Familiar Faces Helm Taliban's Newly Named Cabinet

Interim PM Mullah Hasan Akhund headed Taliban government in Kabul during last years of former rule
By Newser Editors and Wire Services
Posted Sep 7, 2021 11:10 AM CDT
Taliban Names New Cabinet, and Looks Like It's All Taliban
Afghan women shout slogans and wave Afghan national flags during an anti-Pakistan demonstration, near the Pakistan Embassy in Kabul, Afghanistan, on Tuesday. A sign in Persian at right reads "Pakistan Pakistan Get Out From Afghanistan."   (AP Photo/Wali Sabawoon)

The Taliban on Tuesday announced a caretaker Cabinet that paid homage to the old guard of the group, giving top posts to Taliban personalities who dominated the 20-year battle against the US-led coalition and its Afghan government allies. Interim Prime Minister Mullah Hasan Akhund headed the Taliban government in Kabul during the last years of its rule. Mullah Abdul Ghani Baradar, who'd led talks with the United States and signed the deal that led to America's final withdrawal from Afghanistan, will be one of two deputies to Akhund, per the AP. There was no evidence of non-Taliban members in the lineup, a big demand of the international community.

Taliban spokesman Zabihullah Mujahid, when announcing the Cabinet, said the appointments were for an interim government. He didn't elaborate on how long they'd serve and what would be the catalyst for a change. So far, the Taliban have shown no indications they'll hold elections. The announcement of Cabinet appointments by Mujahid came hours after Taliban fired into the air to disperse protesters and arrested several journalists. In one case, Taliban waving Kalashnikov rifles took a microphone from a journalist and began beating him with it, breaking the mic. The journalist was later handcuffed and detained for several hours.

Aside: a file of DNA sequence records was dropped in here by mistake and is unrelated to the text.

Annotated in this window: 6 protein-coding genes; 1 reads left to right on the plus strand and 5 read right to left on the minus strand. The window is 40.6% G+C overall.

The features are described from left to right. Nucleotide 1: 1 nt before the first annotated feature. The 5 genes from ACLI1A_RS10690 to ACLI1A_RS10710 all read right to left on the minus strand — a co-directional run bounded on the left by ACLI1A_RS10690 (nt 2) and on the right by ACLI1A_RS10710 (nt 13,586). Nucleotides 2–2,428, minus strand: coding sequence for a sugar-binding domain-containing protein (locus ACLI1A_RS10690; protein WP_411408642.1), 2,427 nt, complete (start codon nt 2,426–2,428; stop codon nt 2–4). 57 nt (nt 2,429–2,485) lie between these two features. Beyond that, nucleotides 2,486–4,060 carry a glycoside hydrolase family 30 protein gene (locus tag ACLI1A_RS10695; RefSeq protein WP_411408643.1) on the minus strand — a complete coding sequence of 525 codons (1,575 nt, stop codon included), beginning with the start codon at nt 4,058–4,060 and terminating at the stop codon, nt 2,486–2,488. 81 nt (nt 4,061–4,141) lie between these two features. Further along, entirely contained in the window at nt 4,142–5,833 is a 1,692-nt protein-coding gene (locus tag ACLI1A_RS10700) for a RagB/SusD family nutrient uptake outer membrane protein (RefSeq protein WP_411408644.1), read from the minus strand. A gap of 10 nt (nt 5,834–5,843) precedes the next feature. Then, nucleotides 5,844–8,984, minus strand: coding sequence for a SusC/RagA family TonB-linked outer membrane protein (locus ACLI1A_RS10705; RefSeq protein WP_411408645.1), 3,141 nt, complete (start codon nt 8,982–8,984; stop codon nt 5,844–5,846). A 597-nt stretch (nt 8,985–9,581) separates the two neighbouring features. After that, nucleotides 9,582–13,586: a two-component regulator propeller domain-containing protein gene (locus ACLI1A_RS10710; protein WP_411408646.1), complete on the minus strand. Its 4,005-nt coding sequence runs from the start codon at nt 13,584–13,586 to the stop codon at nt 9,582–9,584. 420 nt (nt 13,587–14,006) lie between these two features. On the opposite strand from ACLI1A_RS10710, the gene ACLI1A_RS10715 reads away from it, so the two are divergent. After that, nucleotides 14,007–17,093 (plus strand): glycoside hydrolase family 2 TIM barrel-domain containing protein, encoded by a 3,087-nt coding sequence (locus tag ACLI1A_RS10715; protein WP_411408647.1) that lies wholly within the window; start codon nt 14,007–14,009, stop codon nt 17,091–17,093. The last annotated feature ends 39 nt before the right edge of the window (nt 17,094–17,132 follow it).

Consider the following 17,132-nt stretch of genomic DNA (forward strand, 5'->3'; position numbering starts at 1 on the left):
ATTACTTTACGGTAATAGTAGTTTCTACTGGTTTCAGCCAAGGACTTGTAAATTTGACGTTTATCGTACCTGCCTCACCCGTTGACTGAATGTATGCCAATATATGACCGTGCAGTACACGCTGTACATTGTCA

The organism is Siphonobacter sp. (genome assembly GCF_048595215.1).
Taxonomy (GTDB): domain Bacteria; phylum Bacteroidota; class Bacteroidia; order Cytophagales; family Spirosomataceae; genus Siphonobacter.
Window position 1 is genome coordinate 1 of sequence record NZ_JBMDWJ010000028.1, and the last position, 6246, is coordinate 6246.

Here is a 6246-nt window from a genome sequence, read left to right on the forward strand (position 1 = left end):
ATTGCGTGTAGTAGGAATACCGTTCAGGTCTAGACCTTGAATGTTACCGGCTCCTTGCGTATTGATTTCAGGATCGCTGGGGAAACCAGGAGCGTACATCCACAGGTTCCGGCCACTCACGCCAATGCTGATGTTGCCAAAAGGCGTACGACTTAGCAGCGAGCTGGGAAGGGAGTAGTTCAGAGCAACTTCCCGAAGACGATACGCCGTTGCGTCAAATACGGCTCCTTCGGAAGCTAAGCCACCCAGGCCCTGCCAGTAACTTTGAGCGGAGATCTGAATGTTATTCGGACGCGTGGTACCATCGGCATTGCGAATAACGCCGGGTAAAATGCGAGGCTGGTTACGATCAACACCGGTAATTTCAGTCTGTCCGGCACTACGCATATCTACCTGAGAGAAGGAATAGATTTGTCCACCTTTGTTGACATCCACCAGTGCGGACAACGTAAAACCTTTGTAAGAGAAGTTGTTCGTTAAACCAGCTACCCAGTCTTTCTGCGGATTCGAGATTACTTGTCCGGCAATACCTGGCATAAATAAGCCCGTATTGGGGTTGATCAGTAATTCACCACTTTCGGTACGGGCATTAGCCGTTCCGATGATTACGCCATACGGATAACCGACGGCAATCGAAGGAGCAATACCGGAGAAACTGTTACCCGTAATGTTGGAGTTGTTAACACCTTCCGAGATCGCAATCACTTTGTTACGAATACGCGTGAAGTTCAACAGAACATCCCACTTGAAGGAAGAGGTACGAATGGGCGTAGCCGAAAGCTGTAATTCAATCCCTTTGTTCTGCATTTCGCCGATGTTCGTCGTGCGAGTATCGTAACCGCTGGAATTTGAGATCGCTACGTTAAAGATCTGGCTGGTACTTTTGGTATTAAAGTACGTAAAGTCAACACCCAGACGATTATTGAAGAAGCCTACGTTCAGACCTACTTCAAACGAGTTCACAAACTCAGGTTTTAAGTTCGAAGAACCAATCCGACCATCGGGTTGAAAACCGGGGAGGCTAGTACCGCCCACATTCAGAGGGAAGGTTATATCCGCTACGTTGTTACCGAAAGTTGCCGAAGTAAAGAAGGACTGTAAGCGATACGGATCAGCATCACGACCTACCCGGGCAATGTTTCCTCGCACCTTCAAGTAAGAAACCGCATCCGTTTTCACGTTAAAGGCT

The demonstrators had gathered outside the Pakistan Embassy to accuse Islamabad of aiding the Taliban's assault on northern Panjshir province. The Taliban said Monday they seized the province—the last not in their control—after their blitz through Afghanistan last month. Afghanistan's previous government routinely accused Pakistan of aiding the Taliban, a charge Islamabad has denied.

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It's the second time in less than a week the group used heavy-handed tactics to break up a demonstration in the Afghan capital of Kabul. On Saturday, Taliban special forces troops in camouflage fired their weapons into the air to end a protest march in the capital by Afghan women demanding equal rights from the new rulers. (More Taliban stories.)

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